Rabbi Daniel Stein
Rabbi Daniel Stein

Missed Opportunities and the Afternoon of Tisha Bav

While recounting the sin of the meraglim, the spies, in Parshas Devarim, Moshe mentions that upon realizing the costly mistake of maligning Eretz Yisrael, Bnei Yisrael expressed a sincere desire to rectify the situation, as the pasuk states, "then you answered and said to me, We have sinned against Hashem, we will go up and fight, according to all that Hashem has commanded us" (Devarim 1:41). Hashem instructs Moshe to refuse this gesture by saying, "Neither go up nor fight, for I am not among you, lest you be struck down before your enemies." Bnei Yisrael did not heed Hashem's warning and they subsequently waged an unsuccessful battle to conquer Eretz Israel where they are slaughtered en masse. Why did Hashem thwart the attempted repentance of Bnei Yisrael? Why were they prevented from repairing their initial rejection of Eretz Yisrael and their preliminary lack of enthusiasm?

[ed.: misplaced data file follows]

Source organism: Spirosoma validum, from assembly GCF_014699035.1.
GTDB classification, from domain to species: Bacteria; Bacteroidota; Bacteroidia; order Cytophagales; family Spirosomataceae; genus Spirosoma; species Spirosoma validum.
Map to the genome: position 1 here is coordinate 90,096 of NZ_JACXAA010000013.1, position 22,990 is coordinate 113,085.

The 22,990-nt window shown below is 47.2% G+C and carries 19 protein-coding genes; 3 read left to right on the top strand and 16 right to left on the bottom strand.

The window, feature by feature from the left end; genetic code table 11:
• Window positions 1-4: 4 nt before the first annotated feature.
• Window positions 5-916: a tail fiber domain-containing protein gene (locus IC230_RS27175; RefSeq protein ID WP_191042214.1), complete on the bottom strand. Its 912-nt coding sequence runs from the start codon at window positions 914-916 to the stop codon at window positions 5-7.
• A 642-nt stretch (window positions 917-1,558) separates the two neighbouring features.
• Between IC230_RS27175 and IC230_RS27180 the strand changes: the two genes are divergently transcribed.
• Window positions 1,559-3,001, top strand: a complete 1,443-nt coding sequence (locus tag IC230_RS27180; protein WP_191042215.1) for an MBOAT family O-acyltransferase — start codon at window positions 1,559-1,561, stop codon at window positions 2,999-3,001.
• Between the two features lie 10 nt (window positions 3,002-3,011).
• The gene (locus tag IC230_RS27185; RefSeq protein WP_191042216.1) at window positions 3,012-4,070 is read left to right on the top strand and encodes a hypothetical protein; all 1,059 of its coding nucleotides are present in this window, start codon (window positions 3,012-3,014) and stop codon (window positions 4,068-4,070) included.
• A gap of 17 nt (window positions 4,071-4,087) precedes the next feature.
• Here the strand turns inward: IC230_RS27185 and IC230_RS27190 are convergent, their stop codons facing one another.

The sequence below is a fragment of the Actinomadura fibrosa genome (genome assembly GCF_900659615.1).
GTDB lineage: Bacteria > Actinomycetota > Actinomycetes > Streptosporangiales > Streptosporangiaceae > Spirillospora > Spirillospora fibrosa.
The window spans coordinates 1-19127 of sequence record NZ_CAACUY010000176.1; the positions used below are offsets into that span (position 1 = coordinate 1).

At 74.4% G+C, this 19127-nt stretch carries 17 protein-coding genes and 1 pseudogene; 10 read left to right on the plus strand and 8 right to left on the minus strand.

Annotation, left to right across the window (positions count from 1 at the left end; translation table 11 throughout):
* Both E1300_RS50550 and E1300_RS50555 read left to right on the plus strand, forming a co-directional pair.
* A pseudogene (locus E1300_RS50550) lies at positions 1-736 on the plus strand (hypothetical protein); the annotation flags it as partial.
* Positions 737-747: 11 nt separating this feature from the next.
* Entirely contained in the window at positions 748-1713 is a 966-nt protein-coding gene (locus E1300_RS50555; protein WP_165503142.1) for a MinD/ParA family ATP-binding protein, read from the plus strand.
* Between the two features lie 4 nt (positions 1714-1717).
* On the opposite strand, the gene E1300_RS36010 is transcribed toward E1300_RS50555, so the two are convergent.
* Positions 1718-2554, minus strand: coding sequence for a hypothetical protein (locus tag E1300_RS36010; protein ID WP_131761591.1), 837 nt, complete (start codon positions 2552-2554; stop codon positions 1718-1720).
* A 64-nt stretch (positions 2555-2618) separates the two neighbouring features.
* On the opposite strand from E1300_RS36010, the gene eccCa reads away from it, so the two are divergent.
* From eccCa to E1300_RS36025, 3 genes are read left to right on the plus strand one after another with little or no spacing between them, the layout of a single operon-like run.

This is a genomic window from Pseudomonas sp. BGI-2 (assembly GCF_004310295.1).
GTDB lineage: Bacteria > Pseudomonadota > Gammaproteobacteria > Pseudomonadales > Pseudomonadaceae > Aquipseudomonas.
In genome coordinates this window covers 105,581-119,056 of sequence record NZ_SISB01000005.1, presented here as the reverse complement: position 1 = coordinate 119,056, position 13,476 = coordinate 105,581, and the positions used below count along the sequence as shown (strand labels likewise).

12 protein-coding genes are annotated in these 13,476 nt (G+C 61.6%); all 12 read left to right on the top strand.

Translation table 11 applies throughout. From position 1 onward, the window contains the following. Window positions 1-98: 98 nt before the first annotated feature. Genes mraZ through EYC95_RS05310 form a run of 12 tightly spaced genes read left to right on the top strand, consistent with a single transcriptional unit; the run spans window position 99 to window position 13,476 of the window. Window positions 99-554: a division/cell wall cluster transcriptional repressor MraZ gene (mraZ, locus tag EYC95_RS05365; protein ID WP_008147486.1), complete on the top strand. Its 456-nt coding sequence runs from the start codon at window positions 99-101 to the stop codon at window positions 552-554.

The Ralbag explains that Hashem did not rebuff their teshuvah per say, rather it was simply ineffective in gaining them entry into Eretz Yisrael because it came too late. The window of opportunity to enter Eretz Yisrael at this time had already expired. Often times, and in all aspects of life, if an opportunity is not capitalized upon immediately, it can disappear, and it may be impossible to fully recapture it or reclaim it at some later point. Opportunity knocks once, maybe twice, but then it is gone. The period of the Bein Hametzarim, and specifically the morning of Tisha Bav, also seem to represent a similar type of limited and confined opportunity.

The pasuk in Eichah (1:15) refers to Tisha Bav as a moed or holiday. Indeed, the Apta Rav (Ohav Yisrael) observes that the entire period of the Bein Hametzarim, consisting of the twenty-two days from the seventeenth of Tammuz until the ninth of Av however see Rashi to Koheles 12, 6) corresponds to the twenty-two days of festivals that we celebrate in the diaspora throughout the year, including the eight days of Pesach, the two days of Shavuos, the two days of Rosh Hashanah, Yom Kippur, and the nine days of Sukkos and Shemini Atzeres. Moreover, we regularly begin the period of the Bein Hametzarim with the reading of Parshas Pinchas, which enumerates the entire gamut of moadim, perhaps indicating further that the Bein Hametzarim and Tisha Bav are also part of the "holiday" cycle.